March is Colorectal Cancer Awareness MonthPosted on March 9, 2007
Li-fen L. Chang, MD, radiation oncologist at Southern Ohio Medical Center, reminds everyone that March is Colorectal Cancer Awareness Month.
“About 150,000 Americans will be diagnosed with cancer of the colon and rectum this year (out of 1.4 million total cancer diagnoses), ” she says. “The disease affects men and women equally. Often, there are no signs of colorectal cancer, but symptoms can include change in bowel movements, abdominal pain, rectal bleeding, unexplained weight loss and fatigue.”
Risk factors for the disease include family history of colorectal cancer, a history of polyps in the colon, ulcerative colitis or Crohn’s disease.
The American Cancer Society recommends both men and women over age 50 be screened for colorectal cancer. If you have a family history of the disease, ask your doctor about earlier screening.
There are several screening tests for colorectal cancer. The best-known test is the colonoscopy. To perform this test, doctors insert a thin, flexible, lighted tube into the rectum to look for signs of cancer. If doctors see something unusual, they may remove some tissue and examine it under a microscope.
If you are diagnosed with colorectal cancer it’s important to talk about your options with several doctors, including a radiation oncologist, a surgical oncologist and a medical oncologist, to find the treatment that’s best for you.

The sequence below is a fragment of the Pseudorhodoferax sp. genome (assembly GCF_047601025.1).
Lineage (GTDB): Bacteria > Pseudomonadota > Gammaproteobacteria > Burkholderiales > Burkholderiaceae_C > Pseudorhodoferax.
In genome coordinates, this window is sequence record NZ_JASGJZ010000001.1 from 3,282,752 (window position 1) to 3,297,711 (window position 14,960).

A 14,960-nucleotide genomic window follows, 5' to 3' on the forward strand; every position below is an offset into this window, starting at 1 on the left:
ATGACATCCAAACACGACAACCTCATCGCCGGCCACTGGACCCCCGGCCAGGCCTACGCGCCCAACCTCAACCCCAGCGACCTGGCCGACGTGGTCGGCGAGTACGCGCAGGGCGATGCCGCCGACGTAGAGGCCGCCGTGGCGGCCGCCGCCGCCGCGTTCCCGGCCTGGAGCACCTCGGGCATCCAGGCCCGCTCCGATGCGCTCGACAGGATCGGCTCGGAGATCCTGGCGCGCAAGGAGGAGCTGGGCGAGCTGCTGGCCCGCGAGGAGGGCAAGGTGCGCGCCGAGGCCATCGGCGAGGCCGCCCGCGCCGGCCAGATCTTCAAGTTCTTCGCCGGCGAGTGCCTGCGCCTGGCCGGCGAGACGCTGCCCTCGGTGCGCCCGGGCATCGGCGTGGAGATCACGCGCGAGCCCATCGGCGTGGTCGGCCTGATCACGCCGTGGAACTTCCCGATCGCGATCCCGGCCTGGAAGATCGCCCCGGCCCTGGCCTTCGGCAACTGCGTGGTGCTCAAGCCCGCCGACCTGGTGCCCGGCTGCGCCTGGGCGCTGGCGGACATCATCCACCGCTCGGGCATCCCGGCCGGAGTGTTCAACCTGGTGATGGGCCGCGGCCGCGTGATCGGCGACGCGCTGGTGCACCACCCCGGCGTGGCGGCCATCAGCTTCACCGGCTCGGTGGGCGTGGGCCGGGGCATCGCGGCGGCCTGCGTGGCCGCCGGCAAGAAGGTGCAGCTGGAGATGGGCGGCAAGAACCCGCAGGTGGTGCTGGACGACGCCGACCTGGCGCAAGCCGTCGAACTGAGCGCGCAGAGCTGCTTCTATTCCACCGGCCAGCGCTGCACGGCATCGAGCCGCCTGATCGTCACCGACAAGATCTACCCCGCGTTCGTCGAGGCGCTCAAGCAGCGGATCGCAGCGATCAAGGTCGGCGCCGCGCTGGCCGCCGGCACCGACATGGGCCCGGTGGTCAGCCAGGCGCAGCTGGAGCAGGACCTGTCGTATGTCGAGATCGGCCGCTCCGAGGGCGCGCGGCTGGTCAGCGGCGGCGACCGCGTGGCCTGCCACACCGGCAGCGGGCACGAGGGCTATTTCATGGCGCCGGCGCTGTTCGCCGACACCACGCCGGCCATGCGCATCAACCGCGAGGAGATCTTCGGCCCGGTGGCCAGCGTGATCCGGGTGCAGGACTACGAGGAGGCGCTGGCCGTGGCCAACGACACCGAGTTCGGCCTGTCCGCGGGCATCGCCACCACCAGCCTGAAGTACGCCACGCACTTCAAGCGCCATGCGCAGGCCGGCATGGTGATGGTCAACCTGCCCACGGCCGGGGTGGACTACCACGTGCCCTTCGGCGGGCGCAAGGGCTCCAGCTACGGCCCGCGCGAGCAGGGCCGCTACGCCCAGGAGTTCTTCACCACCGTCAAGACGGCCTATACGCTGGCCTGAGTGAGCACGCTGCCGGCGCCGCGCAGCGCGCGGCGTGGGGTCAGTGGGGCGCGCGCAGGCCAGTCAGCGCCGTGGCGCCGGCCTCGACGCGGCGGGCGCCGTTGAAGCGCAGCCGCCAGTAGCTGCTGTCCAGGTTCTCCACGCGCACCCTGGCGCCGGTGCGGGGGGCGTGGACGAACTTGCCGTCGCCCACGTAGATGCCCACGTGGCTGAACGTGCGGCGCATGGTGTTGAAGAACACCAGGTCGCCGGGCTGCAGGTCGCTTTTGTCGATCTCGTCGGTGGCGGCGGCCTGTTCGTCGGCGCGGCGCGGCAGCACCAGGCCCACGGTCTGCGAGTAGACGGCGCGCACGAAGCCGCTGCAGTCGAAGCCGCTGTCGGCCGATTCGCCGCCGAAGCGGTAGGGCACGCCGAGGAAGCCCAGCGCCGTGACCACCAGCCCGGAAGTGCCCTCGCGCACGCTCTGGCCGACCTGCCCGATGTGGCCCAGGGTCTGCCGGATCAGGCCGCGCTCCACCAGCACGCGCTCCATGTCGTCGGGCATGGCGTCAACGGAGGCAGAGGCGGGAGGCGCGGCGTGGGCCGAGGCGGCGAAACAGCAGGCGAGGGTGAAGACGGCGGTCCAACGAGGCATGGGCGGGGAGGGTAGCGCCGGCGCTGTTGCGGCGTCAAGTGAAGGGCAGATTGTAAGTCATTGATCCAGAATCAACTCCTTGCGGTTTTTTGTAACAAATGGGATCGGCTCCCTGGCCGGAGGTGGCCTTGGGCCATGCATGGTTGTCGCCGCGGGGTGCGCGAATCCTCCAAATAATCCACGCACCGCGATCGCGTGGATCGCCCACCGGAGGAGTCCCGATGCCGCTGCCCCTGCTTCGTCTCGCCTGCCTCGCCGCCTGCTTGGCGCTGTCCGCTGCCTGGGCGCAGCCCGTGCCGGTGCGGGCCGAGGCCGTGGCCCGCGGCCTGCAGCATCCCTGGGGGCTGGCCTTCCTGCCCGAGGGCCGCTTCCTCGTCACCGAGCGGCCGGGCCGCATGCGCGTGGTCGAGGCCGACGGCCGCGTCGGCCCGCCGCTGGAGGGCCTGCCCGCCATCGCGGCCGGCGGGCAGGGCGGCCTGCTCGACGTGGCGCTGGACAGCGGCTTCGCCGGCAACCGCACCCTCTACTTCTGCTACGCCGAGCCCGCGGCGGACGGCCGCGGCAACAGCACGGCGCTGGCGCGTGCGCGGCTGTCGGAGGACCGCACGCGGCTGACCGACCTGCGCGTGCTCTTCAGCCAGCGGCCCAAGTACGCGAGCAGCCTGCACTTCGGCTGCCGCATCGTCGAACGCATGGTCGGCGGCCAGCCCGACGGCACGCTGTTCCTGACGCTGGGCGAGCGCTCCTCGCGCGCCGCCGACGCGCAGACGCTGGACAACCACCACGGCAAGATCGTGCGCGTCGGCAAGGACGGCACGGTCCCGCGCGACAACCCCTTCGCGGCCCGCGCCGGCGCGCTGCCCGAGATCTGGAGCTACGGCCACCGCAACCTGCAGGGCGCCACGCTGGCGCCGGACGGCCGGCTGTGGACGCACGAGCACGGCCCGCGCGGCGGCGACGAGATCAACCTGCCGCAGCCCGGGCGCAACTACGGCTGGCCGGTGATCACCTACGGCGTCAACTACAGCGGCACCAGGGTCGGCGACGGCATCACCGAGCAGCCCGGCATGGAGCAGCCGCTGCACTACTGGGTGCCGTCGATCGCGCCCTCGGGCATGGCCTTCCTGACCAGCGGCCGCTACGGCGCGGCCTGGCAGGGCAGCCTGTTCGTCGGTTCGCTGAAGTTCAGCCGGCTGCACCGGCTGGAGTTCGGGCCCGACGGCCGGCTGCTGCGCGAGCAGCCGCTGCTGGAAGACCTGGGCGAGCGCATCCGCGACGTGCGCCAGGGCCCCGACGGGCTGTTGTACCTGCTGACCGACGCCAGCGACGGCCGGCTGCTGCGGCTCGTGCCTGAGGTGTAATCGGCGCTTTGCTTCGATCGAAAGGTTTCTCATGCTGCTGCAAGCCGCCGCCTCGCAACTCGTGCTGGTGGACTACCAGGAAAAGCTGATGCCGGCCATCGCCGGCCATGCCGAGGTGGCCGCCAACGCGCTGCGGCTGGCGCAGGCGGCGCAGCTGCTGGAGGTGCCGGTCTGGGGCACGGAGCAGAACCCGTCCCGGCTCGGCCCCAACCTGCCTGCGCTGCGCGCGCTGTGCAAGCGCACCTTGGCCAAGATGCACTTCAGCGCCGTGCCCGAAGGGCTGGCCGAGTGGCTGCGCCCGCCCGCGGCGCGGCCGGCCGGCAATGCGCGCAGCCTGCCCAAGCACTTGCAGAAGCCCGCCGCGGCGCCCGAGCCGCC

Surgery is the main treatment for early-stage colorectal cancer. If the disease has not spread, surgery alone may cure your cancer.
Radiation therapy is the careful use of radiation to treat cancer. Radiation therapy works within cancer cells by damaging their ability to multiply. Radiation may be given before surgery to shrink a tumor to make it easier to remove or after surgery to kill any cancer cells that may remain. For rectal cancer, doctors use radiation to keep the cancer from returning. This also helps prevent the need to remove the anus, thus preserving normal bowel function.
Chemotherapy is medicine designed to help kill cancer cells. It may be given before or after surgery and often with radiation.
Doctors at Southern Ohio Medical Center offer all three types of treatments. For an appointment call the SOMC Cancer Center at (740) 356-7490. Visit the Cancer Center online at www.somccancer.org.
To learn more about colorectal cancer and how to treat it, visit www.rtanswers.org or call the American Society for Therapeutic Radiology and Oncology at (800) 962-7876 for a free brochure.